I haven't decided if I'm going to answer these ongoing, but just this once, an extra set of questions:
3XThursday 4/03/2k3: The West Wing
1. There is a very real possibility that the White House will decide not to run the Vice President for re-election due to health reasons. Who do you think they should pick for the VP of the GOP ticket in 2004?

Condoleeza Rice, just to watch the Democrats go into apoplexy trying to figure how to run against her. However, realistically, I understand they have to pick someone who has a realistic chance of winning the Presidency in 2008. Hm. How does Powell-Rice in 2008 sound?

2. The Democrats are gearing up to start their big campaign push. Who do you think is going to get the DNC nomination for President and why?

The Democratic nomination process promises to be a sad, sad affair. I think they're going to do their damndest to nominate "Candidate to be Named Later", since that's the only popular choice they seem to have.
There's no real mystery here. If the junior senator from New York wants the nomination, it's hers. Otherwise, the favorite will be Mr Gore.

3. So do you think there will ever be a female or minority in the Oval Office? Why and who?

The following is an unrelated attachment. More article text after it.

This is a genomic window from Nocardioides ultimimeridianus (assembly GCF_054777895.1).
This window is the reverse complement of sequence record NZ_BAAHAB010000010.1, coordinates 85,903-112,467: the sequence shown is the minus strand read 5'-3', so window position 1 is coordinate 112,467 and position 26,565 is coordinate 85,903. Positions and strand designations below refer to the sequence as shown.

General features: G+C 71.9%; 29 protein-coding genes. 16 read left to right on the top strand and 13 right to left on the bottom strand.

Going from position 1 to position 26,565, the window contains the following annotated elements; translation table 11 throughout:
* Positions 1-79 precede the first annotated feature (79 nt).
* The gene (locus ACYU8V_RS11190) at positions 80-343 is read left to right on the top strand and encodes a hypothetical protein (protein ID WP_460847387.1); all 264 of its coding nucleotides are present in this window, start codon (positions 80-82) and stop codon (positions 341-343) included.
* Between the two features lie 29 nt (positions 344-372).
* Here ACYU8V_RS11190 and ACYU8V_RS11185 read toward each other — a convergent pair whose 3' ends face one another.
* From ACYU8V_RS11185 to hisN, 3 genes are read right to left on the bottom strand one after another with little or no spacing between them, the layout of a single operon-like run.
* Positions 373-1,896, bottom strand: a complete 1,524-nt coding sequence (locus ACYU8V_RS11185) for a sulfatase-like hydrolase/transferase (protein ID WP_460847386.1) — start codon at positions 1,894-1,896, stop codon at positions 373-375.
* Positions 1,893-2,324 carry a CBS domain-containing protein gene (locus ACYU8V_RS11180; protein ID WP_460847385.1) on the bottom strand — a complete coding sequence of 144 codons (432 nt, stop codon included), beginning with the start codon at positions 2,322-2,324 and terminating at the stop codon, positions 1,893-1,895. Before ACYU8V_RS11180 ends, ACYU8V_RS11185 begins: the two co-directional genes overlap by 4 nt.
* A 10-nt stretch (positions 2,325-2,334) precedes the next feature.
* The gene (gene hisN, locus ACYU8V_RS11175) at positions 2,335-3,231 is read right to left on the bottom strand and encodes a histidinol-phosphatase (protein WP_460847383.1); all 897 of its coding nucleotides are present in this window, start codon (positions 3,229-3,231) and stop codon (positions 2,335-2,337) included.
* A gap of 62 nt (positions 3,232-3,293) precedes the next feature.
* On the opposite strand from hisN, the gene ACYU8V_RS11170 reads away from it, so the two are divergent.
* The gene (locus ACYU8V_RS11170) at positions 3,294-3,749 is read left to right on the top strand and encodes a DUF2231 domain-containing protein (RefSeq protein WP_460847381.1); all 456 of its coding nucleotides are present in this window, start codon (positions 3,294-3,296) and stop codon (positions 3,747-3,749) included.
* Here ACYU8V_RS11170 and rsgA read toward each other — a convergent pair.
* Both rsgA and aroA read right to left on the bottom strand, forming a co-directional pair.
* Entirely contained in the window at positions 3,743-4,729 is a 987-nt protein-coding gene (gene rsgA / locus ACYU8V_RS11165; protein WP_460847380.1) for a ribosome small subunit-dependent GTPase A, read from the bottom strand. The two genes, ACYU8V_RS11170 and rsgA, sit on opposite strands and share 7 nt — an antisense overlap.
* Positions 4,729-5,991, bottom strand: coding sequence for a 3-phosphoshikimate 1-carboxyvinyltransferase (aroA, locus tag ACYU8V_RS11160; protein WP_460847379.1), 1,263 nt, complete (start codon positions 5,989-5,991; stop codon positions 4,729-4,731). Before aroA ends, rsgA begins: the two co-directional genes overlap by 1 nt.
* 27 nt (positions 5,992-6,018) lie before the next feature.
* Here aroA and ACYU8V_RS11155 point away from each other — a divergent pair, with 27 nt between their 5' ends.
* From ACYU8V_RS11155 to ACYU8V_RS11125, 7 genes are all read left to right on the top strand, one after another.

I can think of no reason why not. However, none of the current Democratic minority candidates have a shot at it: They are too extreme, too polarizing. If it isn't obvious why Jesse Jackson will never be President, I can't explain it. See question 1.

Bonus Question for Comments: If you could have any job in the White House what would you be good at and why?

Why the hell would I want a job in the White House? I think my only hope would be the I.T. department.

Tuesday, April 08, 2003

What happened to the links?
I'm sure you're frantic over the abrupt disappearance of those hundred or so oddly sorted links in the left-hand column. They haven't vanished completely, but they have moved to the archive page for my own convenience.

What can I tell you? They were beginning to dominate the page. Much as I love 'em, this blog is about me, gol-darn it, not them. They can get their own blogs. No, wait, they already are. Well, you know what I meant.
There are rich and poor everywhere
Yahoo! News - Plush palace is 'sickening'
Soldiers from the Army's 3rd Infantry Division took over Saddam Hussein (news - web sites)'s original palace Monday and found themselves more angered by its opulence than the pathetic few gunmen guarding the site.

This article does not fill me with national pride. Neither do photos of US troops lounging in Saddam's armchairs. An American reporter could visit the homes of the Bush, Clinton, or Gates families (pick one based on your own politics, my point won't change) and do the same story. "How dare they be rich when so many people live in poverty?"